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McAdams v. Marquette University

Supreme Court of Wisconsin

July 6, 2018

John McAdams, Plaintiff-Appellant,
Marquette University, Defendant-Respondent.

          ORAL ARGUMENT: April 19, 2018


          APPEAL from a judgment and an order of the Circuit Court for Milwaukee County, David A. Hansher, Judge. Reversed and remanded.

          For the plaintiff-appellant, there were briefs (in the court of appeals) by Richard M. Esenberg, Brian McGrath, Clyde Taylor, Thomas C. Kamenick, and Wisconsin Institute for Law & Liberty, Milwaukee. There was an oral argument by Richard M. Esenberg.

          For the defendant-respondent, there was a brief (in the court of appeals) by Stephen T. Trigg, Ralph A. Weber, and Gass Weber Mullins LLC, Milwaukee. There was an oral argument by Ralph A. Weber.

          An amicus curiae brief was filed on behalf of Law and University Professors and Academics by Bernardo Cueto and Great Lakes Justice Center, La Crosse, with whom on the brief were Erin Elizabeth Mersino and Great Lakes Justice Center, Lansing, Michigan.

          An amicus curiae brief was filed on behalf of Association of Jesuit Colleges and Universities by Thomas L. Shriner, Jr., Aaron R. Wegrzyn, and Foley & Lardner LLP, Milwaukee.

          An amicus curiae brief was filed on behalf of the State of Wisconsin by Ryan J. Walsh, chief deputy solicitor general, with whom on the brief were Brad D. Schimel, attorney general, and Amy C. Miller, assistant solicitor general.

          An amicus curiae brief was filed on behalf of American Association of University Professors by Frederick Perillo and The Previant Law Firm, S.C., Milwaukee, with whom on the brief were Risa L. Lieberwitz and American Association of University Professors, and Aaron M. Nisenson, Nancy A. Long, and American Association of University Professors, Washington, D.C.

          An amicus curiae brief was filed on behalf of Metropolitan Milwaukee Association of Commerce by Michael B. Apfeld and Godfrey & Kahn, S.C., Milwaukee.

          An amicus curiae brief was filed on behalf of Thomas More Society by Andrew Bath, Esq. and Thomas More Society, Chicago, Illinois.

          An amicus curiae brief was filed on behalf of The National Association of Scholars, Edward J. Erler, Duke Pesta, and Mark Zunac by James R. Troupis and Troupis Law Office, Cross Plains, with whom on the brief was Kenneth Chesebro, Cambridge, Massachusetts.

          An amicus curiae brief was filed on behalf of the Wisconsin Association of Independent Colleges and Universities by Andrew A. Hitt, Michelle L. Dama, and Michael Best & Friedrich LLP, Madison.

          An amicus curiae brief was filed on behalf of National Association of Manufacturers by Bryan J. Cahill, Michael B. Apfeld, and Godfrey & Kahn, S.C., Milwaukee.

          An amicus curiae brief was filed on behalf of University Academic Senate of Marquette University by Amy L. MacArdy and Reinhart Boerner Van Deuren S.C., Milwaukee.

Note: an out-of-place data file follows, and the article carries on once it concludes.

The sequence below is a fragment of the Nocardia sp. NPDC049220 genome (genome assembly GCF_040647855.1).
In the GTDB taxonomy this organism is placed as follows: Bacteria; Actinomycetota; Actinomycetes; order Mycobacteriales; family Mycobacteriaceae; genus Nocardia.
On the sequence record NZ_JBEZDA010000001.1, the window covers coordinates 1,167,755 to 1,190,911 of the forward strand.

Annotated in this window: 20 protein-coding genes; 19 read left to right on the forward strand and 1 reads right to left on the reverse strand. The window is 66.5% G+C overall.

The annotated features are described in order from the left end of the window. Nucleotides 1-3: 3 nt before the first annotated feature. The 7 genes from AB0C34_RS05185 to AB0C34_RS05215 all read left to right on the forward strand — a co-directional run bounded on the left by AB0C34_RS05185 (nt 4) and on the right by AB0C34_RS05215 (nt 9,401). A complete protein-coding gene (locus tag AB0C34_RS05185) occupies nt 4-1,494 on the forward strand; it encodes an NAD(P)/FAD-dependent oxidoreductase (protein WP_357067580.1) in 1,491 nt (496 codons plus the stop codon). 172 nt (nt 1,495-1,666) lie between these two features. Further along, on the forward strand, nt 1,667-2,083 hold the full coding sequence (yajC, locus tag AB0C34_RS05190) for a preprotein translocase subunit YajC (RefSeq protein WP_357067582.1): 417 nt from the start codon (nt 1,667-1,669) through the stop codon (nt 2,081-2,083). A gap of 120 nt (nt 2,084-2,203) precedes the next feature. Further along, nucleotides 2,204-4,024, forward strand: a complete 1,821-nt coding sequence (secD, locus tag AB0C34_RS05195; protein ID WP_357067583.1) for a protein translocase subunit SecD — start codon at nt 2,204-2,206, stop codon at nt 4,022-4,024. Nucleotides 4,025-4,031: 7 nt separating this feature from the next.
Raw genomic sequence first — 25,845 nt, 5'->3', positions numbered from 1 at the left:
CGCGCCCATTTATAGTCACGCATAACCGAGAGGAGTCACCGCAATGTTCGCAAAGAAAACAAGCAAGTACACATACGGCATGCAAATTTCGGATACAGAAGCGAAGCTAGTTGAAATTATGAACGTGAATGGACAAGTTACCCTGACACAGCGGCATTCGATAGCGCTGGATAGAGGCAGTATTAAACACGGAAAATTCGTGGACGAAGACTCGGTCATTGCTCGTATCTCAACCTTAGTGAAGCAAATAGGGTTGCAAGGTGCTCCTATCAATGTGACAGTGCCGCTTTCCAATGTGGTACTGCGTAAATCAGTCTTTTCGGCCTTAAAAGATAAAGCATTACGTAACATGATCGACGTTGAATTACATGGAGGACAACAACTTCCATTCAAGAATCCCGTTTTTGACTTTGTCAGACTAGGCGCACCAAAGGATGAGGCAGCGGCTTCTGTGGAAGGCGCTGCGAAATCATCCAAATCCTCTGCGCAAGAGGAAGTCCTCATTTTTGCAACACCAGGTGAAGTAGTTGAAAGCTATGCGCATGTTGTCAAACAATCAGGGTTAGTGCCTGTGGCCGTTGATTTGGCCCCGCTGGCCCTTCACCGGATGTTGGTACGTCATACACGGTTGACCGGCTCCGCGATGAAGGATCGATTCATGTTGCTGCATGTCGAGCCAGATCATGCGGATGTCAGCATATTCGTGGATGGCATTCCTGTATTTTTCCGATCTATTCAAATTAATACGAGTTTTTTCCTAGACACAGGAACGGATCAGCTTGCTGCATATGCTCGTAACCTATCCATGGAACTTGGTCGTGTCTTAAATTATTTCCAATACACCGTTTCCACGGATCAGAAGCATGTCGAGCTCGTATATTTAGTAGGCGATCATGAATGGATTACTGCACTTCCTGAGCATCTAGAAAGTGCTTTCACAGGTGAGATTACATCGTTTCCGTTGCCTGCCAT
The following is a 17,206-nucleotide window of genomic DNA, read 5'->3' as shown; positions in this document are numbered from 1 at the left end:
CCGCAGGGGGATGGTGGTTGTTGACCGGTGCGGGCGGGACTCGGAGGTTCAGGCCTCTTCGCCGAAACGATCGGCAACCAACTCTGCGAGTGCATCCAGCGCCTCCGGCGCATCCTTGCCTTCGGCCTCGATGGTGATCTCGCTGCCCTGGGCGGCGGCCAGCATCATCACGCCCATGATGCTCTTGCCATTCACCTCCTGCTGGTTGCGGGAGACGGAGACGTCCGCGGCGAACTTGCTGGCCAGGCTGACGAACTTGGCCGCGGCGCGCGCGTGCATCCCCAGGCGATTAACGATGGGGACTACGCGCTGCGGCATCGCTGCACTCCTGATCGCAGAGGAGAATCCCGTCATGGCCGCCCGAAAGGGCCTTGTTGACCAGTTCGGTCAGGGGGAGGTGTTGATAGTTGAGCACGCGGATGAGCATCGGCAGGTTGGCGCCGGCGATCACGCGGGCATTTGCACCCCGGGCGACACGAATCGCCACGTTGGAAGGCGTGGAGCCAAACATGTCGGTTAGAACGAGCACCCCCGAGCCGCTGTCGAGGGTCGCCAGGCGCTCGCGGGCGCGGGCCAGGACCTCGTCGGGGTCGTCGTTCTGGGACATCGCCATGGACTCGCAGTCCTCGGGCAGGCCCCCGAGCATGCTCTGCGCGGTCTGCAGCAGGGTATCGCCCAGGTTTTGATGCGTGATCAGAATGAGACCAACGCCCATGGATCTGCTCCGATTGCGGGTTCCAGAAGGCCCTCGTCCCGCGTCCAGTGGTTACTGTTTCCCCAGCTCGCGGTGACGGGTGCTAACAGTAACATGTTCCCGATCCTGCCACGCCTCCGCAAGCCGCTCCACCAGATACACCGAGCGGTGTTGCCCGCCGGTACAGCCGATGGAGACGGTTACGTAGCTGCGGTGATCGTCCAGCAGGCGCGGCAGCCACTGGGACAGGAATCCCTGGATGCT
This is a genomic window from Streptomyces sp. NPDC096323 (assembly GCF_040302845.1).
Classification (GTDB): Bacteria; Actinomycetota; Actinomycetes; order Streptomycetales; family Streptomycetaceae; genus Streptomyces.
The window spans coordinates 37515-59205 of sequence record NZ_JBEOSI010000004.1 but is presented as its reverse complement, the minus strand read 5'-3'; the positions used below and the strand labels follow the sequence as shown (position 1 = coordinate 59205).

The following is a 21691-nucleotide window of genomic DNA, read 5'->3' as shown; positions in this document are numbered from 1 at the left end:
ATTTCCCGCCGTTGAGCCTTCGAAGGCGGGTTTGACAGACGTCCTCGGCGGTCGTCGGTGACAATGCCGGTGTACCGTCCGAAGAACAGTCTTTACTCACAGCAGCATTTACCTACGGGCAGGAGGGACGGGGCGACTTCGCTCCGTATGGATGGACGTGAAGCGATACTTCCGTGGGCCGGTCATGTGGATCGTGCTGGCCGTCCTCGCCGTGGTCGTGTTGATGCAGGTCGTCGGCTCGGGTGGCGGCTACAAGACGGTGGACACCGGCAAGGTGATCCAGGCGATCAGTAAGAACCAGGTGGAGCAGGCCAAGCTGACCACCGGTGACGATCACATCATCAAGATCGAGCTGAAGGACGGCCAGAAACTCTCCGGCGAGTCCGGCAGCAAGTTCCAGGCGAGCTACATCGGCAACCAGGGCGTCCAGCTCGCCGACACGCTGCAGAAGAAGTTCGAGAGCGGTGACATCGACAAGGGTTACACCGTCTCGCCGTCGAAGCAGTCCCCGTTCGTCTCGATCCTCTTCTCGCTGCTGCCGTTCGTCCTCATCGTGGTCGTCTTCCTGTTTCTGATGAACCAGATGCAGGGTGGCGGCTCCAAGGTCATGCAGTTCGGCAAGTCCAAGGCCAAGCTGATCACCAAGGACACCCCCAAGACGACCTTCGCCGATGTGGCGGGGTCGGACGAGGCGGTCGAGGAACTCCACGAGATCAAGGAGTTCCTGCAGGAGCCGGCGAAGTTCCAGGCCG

DANIEL KELLY, J.

         ¶1 Marquette University suspended a tenured faculty member because of a blog post criticizing an encounter between an instructor and a student. Dr. John McAdams took exception to his suspension, and brought a claim against the University for breach of contract. He asserts that the contract guarantees to him the right to be free of disciplinary repercussions for engaging in activity protected by either the doctrine of academic freedom or the United States Constitution. The University denies Dr. McAdams' right to litigate his breach of contract claim in our courts. Instead, it says, we must defer to its procedure for suspending and dismissing tenured faculty members. It claims we may not question its decision so long as it did not abuse its discretion, infringe any constitutional rights, act in bad faith, or engage in fraud.

         ¶2 The University is mistaken. We may question, and we do not defer. The University's internal dispute resolution process is not a substitute for Dr. McAdams' right to sue in our courts. The University's internal process may serve it well as an informal means of resolving disputes, but as a replacement for litigation in our courts, it is structurally flawed.

         ¶3 The undisputed facts show that the University breached its contract with Dr. McAdams when it suspended him for engaging in activity protected by the contract's guarantee of academic freedom. Therefore, we reverse the circuit court and remand this cause with instructions to enter judgment in favor of Dr. McAdams, conduct further proceedings to determine damages (which shall include back pay), and order the University to immediately reinstate Dr. McAdams with unimpaired rank, tenure, compensation, and benefits, as required by § 307.09 of the University's Statutes on Faculty Appointment, Promotion and Tenure (the "Faculty Statutes"), [1]


         A. Dr. McAdams' Contract with the University

         ¶4 Dr. McAdams has been a professor of political science at Marquette University since 1977; he received tenure in 1989. His most recent contract is evidenced by an appointment letter dated March 1, 2014. It incorporates, and is therefore subject to, the University's Faculty Statutes, the Faculty Handbook, and the other documents identified in the agreement: